Praising is said to be just as bad as scolding? Why false praise can harm children and what you need to look out for in order to praise your child properly, we explain here.
In this article:
Why too much praise is harmful
"But you made that picture beautifully!", "Now you’ve brushed your teeth like a good boy," and "It’s great how you ate your lunch!" These are phrases we say to our children to motivate them, to praise them for their behavior.
However, there is a theory, and studies to go with it, such as those presented by author Alfie Kohn, that praise can be just as harmful as punishment.
In a study by the University of Utrecht, psychologists have investigated the effect of excessive praise on children. The result: children who were not praised or were praised appropriately in the test, subsequently dared to perform more difficult tasks. The children who were overpraised decided on the easiest task. The excessive praise ensures that especially children without much self-confidence trust themselves even less.
This sounds totally illogical at first. Praise is a great thing. Something that shows us we are doing the right thing. It is said that too much praise makes children insecure. It can seem patronizing, it makes dependent on recognition and can be used manipulatively.
Praising children can manipulate and make them feel small
When your kid ties his shoes on his own for the first time, that’s very praiseworthy. At the 15. Times that is no longer necessary. Excessive praise for everyday things suggests to the child that you don’t give him much credit. Over time, your child will take on this attribution.
The most important thing is that the praise is sincere. Children already have a sense of this too. Exaggerated praise is not authentic and leaves your child with negative feelings. With the right amount of praise, your child should learn to trust itself.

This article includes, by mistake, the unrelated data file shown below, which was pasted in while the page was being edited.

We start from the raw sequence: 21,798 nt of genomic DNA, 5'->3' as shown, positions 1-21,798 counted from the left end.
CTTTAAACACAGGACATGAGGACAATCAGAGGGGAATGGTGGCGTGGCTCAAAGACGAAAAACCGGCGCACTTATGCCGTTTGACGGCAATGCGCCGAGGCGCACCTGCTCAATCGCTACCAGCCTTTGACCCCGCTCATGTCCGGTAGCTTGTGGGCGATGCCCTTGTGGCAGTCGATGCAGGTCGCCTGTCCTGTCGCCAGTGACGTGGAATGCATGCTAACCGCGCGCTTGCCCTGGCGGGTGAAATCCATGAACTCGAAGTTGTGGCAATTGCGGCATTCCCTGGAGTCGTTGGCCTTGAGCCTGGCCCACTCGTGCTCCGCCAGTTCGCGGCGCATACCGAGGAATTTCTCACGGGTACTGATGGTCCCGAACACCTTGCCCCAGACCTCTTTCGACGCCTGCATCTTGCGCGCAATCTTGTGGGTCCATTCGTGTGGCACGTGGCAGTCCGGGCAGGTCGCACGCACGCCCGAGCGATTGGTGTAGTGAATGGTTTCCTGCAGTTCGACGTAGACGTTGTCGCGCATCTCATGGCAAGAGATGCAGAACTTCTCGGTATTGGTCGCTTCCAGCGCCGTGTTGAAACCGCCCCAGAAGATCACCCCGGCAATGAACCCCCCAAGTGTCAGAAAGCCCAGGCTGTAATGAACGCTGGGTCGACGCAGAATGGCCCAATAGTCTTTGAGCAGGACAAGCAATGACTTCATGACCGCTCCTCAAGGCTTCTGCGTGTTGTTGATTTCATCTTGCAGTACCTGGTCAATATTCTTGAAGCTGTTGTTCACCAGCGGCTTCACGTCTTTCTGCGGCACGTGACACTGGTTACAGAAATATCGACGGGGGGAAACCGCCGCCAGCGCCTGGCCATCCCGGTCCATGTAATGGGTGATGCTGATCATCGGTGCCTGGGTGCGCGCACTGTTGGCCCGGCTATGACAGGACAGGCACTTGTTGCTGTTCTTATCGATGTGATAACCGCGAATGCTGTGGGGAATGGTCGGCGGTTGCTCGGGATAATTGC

With too much praise you only achieve that your child does tasks for the sake of praise.
This is what happens when we praise children too much
These children sometimes later become adults who go through life unsure of themselves and always need someone to tell them whether they have done something well or not. Someone to pat them on the back. But basically, we want children who shout with pride "I have managed!", instead of chewing their lips insecurely and asking "Was that so good mom?".
Author Alfie Kohn explains this theory particularly clearly in his book "Love and Independence- The Art of Unconditional Parenting, Beyond Reward and Punishment". In it, he describes what it can do to praise less:
"People who know they are loved regardless of their performance often achieve quite well. Knowing that they are accepted unconditionally helps them to develop a healthy self-confidence and to have the courage to take risks and try new things."
"The courage to accomplish something is rooted in deep satisfaction."
Not to praise, but to be appreciative and appreciative means to see the child as a personality, not his performance. Parents should therefore not only look at the result, but at the way there, the efforts.
Praising children properly: 5 tips
The effect of praise stands and falls with the choice of words. With statements like "You did a great job!"How nice of you to say that" or "How nice of you to say that" you are evaluating your child’s performance. Especially the famous "Well done" conveys that there is also a bad performance.